What is Cardiac Rehab?

In honor of American Heart Health Month, we are pleased to present the recommendations of both the American College of Cardiology and the American Heart Association regarding cardiac rehabilitation.

Cardiac rehab is a multi-pronged treatment plan that helps people manage certain cardiovascular health conditions. It consists of safe, progressive exercise training, which is geared toward each individual’s ability; education about therapeutic life changes, such as smoking cessation and heart-healthy diet; and stress management. Cardiac rehab can be provided in both outpatient and inpatient facilities.

According to both the American College of Cardiology and the American Heart Association, cardiac rehab is an important component of recovery from heart disease or heart surgery. Studies have consistently shown that in people with a variety of heart conditions, cardiac rehab reduces the risk of future heart problems, as well as lowering the overall risk of death from heart disease.

At a facility that offers SMART Rehab, such as Atlantic Coast Healthcare and Rehabilitation Center, in Lakewood, NJ, these components are coordinated by a team of experienced therapists. By constructing each patient’s care plan in concert with their personal physician, maintaining contact with that physician through regular progress reports, and offering state-of-the-art therapy seven days a week, the SMART Rehab program at Atlantic Coast assures the best outcomes for its patients.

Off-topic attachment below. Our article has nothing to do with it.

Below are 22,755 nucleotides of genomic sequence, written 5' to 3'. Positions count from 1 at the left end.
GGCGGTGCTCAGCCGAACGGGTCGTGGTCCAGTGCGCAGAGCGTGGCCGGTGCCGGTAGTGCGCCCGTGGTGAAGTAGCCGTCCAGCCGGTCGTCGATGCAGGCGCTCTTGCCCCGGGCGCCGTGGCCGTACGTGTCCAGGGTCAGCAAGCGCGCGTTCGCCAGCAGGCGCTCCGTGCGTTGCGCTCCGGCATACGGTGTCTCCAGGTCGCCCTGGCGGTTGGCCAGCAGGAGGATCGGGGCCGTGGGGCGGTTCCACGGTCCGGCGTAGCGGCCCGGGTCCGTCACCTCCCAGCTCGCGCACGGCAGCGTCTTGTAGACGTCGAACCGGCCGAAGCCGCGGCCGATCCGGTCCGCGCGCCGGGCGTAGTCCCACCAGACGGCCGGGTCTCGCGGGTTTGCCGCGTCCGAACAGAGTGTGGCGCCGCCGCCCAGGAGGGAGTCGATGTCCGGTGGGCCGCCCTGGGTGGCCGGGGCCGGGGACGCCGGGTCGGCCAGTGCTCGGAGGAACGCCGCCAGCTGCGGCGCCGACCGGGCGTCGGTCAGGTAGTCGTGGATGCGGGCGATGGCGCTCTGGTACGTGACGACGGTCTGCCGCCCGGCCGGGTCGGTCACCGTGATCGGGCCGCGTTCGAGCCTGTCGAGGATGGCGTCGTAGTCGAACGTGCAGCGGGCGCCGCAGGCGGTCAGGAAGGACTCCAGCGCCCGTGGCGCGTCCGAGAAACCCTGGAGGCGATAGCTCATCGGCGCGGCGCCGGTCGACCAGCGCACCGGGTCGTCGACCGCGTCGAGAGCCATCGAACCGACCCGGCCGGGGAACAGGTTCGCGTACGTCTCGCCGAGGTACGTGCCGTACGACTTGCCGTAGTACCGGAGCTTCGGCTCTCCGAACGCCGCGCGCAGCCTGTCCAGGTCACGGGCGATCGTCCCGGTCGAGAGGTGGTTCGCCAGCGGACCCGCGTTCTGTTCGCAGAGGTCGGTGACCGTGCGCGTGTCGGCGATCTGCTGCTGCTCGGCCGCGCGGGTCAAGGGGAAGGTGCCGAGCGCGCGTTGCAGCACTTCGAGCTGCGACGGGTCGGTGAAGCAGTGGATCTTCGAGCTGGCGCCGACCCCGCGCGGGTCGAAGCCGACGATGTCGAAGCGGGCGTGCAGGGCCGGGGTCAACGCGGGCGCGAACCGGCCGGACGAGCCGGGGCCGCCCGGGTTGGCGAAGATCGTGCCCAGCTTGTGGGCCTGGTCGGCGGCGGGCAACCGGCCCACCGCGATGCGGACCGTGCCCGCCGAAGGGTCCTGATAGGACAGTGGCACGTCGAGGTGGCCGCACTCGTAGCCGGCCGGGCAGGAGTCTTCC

Moreover, cardiac rehab puts the patient in control of their own health, by helping them understand their condition, manage their medications, and adopt habits that are healthy for their heart.

Would I Benefit from Cardiac Rehab?

Cardiac rehab benefits those who have suffered from
Coronary Artery Disease (CAD)
Heart attack (also known as a myocardial infarction)
Heart failure
Heart procedures, such as:
Coronary Artery Bypass Grafts (CABG)
Implantable Cardioverter Defibrillator (ICD)
Pacemaker Implantation
Percutaneous Coronary Intervention (also known as PCI or angioplasty)
Stent Placement
Valve Replacement

Will My Insurance Cover Cardiac Rehab?

Most insurers, including Medicare, cover the conditions listed above, with a referral from your doctor. With heart failure, cardiac rehab coverage is generally dependent on the extent to which the heart is incapable of pumping blood.

When Should I Enroll in Cardiac Rehab?

Depending on your medical condition, cardiac rehab may start while you are still in the hospital. In other cases it may begin a week or more after you are discharges.

How Long is a Course of Cardiac Rehab?

Because your program will be tailored to your specific needs, the length of cardiac rehab will vary. That said, most programs last no longer than three months. However, depending on your condition, you may be able to take part in an intensive program that lasts only one or two weeks, or you may benefit from a program that extends beyond three months.

Hear from a cardiac rehab patient, by clicking here or on the image above.

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